"The authorities of [Bosnia], at both the state and entity levels, responded promptly and adequately to requests for documents and for access to government archives. The authorities also continued to assist by facilitating the appearance of witnesses before the ICTY," he says.

The report notes that ICTY prosecutors expect to complete their case against Radovan Karadzic - a top Bosnian Serb indictee - in late spring or early summer next year.

It says that Karadzic' cross-examination of witnesses is gobbling up most of its time and points out that the evidence collection comprises some 9 million pages, including the notebooks of Ratko Mladic in their entirety.

Opinion

They got him!

The Serbian population has gone through hardship and frustration and has often been regarded as the wrongdoers by the international community. Hopefully the arrest of Ratko Mladić means that Serbia can move on, writes Jos Boonstra.

France aims for EU minimum-tax deal in June

EU Commission vice-president Valdis Dombrovskis said on Tuesday that Poland's recovery plan could be approved within a week. This could also help unblock Warsaw's reluctance to agree to the tax deal.

MEPs boycott trip after Israeli snub

Last-minute Israeli blacklistings and red lines have prompted MEPs to call off an official trip, posing the question if Israel can belittle the EU Parliament with impunity.

EU states warn of looming food-price crisis

Prices of cereals, fertilisers, and oilseed have shot up drastically in several European markets due to Russia's war on Ukraine, prompting some member states to seek EU aid.

Opinion

When Reagan met Gorbachev — a history lesson for Putin

Neither Reagan nor Gorbachev achieved their goal at the famous Reykjavik summit of 1986. Despite that fact there are lessons that current leaders — particularly Vladimir Putin — could adopt from these two iconic leaders.

Opinion

Orbán's overtures to Moscow are distasteful and detrimental

Some Western European politicians are reviving the chimera of a negotiated settlement. None of this makes the current, half-hearted approach towards sanctioning Russia look better — nor does it shed any favourable light on the cravenness of Hungary's current government.

News in Brief

  1. Dutch journalists sue EU over banned Russia TV channels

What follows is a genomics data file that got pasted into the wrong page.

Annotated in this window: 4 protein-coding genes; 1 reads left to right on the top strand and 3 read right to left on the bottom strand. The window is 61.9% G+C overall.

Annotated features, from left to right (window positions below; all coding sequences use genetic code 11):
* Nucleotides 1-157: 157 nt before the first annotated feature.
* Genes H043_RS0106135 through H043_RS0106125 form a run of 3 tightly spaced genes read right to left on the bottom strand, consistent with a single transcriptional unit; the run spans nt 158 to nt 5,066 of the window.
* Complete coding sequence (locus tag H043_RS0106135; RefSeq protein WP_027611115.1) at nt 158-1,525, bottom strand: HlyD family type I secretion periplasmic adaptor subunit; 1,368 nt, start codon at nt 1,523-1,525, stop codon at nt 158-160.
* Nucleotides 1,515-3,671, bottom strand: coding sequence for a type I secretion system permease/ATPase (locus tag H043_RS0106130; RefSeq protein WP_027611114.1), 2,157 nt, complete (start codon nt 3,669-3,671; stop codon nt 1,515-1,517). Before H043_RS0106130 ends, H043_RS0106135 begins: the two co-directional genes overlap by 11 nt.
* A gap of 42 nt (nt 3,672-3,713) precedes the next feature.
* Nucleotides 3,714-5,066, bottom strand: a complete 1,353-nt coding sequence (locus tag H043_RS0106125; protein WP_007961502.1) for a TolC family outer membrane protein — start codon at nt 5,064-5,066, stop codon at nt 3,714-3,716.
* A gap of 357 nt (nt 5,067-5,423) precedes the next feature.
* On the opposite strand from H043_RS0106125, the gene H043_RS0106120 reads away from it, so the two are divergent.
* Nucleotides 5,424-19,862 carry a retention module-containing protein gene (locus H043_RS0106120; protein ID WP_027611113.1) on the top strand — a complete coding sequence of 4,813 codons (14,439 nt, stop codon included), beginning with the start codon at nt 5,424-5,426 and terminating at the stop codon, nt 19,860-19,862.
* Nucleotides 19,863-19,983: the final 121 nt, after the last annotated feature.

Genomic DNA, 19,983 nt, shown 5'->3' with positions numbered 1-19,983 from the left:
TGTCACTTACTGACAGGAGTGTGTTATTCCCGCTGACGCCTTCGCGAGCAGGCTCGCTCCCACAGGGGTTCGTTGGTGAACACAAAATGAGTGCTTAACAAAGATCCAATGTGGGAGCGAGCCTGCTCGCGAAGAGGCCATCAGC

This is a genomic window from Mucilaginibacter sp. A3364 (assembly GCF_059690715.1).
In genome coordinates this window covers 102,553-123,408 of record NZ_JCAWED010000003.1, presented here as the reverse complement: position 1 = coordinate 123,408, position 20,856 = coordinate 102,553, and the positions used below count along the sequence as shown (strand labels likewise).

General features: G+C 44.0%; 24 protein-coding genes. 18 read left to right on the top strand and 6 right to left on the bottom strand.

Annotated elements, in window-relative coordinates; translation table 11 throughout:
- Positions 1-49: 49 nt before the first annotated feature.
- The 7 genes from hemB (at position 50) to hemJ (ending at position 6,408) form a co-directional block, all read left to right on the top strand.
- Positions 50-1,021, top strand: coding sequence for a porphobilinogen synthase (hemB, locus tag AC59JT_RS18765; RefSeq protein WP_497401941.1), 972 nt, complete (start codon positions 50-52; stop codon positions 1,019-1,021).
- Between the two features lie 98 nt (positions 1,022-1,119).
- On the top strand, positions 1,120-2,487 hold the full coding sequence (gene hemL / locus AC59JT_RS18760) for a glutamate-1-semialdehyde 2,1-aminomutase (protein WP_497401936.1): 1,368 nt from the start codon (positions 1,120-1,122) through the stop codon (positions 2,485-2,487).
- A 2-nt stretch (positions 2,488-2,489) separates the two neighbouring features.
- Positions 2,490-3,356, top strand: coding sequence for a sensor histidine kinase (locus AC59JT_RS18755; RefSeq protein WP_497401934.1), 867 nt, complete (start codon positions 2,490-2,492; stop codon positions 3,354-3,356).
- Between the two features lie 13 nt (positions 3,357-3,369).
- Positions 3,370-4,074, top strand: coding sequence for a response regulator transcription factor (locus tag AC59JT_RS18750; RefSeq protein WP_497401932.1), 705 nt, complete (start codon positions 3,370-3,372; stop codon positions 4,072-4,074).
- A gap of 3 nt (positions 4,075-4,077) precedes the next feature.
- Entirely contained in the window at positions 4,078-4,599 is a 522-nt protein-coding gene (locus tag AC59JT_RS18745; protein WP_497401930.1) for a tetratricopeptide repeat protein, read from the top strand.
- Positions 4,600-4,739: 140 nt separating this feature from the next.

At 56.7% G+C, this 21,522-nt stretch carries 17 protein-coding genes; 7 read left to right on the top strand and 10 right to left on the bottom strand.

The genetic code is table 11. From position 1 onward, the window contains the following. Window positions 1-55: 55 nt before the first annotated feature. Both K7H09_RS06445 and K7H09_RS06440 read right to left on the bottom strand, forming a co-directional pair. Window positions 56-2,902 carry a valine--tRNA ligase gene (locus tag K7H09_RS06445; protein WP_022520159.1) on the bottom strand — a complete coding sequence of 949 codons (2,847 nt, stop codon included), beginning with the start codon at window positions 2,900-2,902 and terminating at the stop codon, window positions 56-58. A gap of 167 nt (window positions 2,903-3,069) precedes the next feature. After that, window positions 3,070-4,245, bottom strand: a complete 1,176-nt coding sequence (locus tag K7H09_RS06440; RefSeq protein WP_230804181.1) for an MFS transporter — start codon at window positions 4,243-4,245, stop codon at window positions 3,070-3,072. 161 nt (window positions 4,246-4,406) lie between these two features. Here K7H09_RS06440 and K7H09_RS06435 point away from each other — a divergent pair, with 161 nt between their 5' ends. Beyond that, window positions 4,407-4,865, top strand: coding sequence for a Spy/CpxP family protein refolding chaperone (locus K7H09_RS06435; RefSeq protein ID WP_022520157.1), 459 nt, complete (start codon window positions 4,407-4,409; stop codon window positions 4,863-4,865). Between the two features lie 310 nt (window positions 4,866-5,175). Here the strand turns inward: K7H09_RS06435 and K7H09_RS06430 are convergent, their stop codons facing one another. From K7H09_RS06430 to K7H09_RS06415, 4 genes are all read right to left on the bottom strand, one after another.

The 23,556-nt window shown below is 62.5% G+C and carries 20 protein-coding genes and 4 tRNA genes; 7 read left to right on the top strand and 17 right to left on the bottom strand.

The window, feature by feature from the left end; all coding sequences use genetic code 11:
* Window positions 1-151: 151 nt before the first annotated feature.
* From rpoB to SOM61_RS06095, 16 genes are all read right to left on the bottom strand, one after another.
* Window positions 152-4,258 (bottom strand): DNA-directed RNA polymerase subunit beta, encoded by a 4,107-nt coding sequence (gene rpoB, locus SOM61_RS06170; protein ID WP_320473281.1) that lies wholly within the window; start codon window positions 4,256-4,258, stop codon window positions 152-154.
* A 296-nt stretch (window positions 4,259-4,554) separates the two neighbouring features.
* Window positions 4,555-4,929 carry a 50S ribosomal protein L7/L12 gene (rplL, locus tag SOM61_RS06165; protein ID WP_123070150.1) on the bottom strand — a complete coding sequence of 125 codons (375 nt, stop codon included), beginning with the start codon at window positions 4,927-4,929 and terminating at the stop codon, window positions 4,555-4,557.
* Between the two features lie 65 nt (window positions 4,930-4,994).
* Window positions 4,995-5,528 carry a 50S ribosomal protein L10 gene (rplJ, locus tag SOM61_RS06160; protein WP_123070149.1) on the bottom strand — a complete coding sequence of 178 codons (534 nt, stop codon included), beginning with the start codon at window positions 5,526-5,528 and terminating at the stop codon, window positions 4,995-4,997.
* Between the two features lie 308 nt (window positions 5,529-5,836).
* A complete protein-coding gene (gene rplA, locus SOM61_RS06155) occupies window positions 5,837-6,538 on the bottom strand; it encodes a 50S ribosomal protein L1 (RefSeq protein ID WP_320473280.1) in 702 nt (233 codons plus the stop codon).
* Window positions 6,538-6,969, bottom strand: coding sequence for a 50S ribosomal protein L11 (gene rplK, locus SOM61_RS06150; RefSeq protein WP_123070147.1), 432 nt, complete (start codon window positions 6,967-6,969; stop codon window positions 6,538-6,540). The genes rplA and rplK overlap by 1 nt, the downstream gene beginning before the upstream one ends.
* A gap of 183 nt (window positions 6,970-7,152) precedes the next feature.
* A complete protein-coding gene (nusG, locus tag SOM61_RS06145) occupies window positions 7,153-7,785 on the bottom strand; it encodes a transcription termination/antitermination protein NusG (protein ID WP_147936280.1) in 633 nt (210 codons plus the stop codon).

2. EU holding €23bn of Russian bank reserves
  3. Russia speeds up passport process in occupied Ukraine
  4. Palestinian civil society denounce Metsola's Israel visit
  5. Johnson refuses to resign after Downing Street parties report
  6. EU border police has over 2,000 agents deployed
  7. Dutch tax authorities to admit to institutional racism
  8. Rutte calls for EU pension and labour reforms

Stakeholders' Highlights

  1. Nordic Council of MinistersNordic delegation visits Nordic Bridges in Canada
  2. Nordic Council of MinistersClear to proceed - green shipping corridors in the Nordic Region
  3. Nordic Council of MinistersNordic ministers agree on international climate commitments
  4. UNESDA - SOFT DRINKS EUROPEEfficient waste collection schemes, closed-loop recycling and access to recycled content are crucial to transition to a circular economy in Europe
  5. UiPathNo digital future for the EU without Intelligent Automation? Online briefing Link

Latest News

  1. EU summit will be 'unwavering' on arms for Ukraine
  2. Orbán's new state of emergency under fire
  3. EU parliament prevaricates on barring Russian lobbyists
  4. Ukraine lawyer enlists EU watchdog against Russian oil
  5. Right of Reply: Hungarian government
  6. When Reagan met Gorbachev — a history lesson for Putin
  7. Orbán oil veto to deface EU summit on Ukraine
  8. France aims for EU minimum-tax deal in June

Join EUobserver

Support quality EU news

Join us